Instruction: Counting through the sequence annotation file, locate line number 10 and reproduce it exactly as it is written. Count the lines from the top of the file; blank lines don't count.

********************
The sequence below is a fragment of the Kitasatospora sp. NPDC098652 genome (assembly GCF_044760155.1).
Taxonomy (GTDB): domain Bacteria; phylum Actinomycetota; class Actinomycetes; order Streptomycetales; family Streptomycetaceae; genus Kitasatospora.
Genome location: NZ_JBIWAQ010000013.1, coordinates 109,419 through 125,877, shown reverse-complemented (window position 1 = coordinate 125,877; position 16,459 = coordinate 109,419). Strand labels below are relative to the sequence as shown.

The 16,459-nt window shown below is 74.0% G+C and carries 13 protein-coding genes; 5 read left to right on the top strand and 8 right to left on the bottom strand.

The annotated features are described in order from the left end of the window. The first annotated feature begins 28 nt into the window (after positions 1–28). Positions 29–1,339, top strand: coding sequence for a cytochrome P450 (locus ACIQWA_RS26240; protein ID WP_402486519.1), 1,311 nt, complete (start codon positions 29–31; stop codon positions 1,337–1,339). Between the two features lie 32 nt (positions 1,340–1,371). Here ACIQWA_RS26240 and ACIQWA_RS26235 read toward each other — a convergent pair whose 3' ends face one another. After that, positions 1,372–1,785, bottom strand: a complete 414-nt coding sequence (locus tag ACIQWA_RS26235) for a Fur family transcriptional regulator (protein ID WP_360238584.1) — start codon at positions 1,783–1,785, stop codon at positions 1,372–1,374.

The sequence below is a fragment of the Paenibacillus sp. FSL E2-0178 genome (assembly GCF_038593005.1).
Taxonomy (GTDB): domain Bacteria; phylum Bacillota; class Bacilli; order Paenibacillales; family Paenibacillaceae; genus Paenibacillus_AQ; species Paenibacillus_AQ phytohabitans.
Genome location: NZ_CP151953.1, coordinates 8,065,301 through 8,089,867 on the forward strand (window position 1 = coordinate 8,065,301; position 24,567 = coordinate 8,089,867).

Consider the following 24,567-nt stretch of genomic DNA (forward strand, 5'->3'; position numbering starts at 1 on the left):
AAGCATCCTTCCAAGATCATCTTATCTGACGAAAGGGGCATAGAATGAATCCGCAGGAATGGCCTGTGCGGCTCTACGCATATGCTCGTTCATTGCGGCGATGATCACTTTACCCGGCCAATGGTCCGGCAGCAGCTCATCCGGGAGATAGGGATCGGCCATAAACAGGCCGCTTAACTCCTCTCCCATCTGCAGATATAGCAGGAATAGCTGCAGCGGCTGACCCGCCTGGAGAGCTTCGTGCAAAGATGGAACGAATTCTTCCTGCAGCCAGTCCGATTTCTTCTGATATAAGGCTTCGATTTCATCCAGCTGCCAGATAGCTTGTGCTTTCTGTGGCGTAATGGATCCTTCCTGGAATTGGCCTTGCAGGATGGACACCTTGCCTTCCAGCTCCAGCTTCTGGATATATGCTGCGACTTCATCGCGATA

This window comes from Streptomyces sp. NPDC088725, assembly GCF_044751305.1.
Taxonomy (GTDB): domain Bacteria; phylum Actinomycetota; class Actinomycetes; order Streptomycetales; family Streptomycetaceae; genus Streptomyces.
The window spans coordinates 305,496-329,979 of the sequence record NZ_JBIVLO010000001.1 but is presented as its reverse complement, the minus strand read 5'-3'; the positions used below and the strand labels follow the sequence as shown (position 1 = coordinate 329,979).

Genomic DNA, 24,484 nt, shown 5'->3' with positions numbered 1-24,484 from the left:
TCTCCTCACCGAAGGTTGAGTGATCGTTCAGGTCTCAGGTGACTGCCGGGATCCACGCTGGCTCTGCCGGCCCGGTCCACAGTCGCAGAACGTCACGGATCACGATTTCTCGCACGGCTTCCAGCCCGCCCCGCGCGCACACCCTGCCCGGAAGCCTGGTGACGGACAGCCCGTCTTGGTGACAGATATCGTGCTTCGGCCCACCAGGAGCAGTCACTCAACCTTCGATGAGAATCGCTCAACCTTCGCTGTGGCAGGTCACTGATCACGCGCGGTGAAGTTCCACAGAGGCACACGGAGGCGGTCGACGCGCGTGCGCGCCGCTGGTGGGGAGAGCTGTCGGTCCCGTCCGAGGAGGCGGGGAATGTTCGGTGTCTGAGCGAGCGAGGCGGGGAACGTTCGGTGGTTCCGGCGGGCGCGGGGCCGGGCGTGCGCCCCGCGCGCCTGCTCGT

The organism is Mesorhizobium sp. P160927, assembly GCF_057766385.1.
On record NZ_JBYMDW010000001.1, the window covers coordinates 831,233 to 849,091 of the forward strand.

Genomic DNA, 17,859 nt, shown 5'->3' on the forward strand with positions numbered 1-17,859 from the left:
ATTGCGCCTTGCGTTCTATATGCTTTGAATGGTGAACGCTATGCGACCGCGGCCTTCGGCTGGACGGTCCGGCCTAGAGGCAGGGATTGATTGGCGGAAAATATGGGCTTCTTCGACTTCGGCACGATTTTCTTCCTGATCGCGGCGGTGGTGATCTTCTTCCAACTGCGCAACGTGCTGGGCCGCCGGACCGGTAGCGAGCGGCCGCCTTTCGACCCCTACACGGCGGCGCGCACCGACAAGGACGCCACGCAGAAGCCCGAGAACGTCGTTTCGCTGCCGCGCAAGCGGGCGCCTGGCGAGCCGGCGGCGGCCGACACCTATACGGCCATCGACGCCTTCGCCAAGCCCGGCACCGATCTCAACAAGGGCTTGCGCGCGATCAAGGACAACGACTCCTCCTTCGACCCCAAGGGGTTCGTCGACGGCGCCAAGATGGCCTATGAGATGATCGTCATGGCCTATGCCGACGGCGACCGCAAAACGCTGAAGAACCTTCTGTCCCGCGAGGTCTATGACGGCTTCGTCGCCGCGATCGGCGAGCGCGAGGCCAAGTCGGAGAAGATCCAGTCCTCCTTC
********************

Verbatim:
AAGCATCCTTCCAAGATCATCTTATCTGACGAAAGGGGCATAGAATGAATCCGCAGGAATGGCCTGTGCGGCTCTACGCATATGCTCGTTCATTGCGGCGATGATCACTTTACCCGGCCAATGGTCCGGCAGCAGCTCATCCGGGAGATAGGGATCGGCCATAAACAGGCCGCTTAACTCCTCTCCCATCTGCAGATATAGCAGGAATAGCTGCAGCGGCTGACCCGCCTGGAGAGCTTCGTGCAAAGATGGAACGAATTCTTCCTGCAGCCAGTCCGATTTCTTCTGATATAAGGCTTCGATTTCATCCAGCTGCCAGATAGCTTGTGCTTTCTGTGGCGTAATGGATCCTTCCTGGAATTGGCCTTGCAGGATGGACACCTTGCCTTCCAGCTCCAGCTTCTGGATATATGCTGCGACTTCATCGCGATA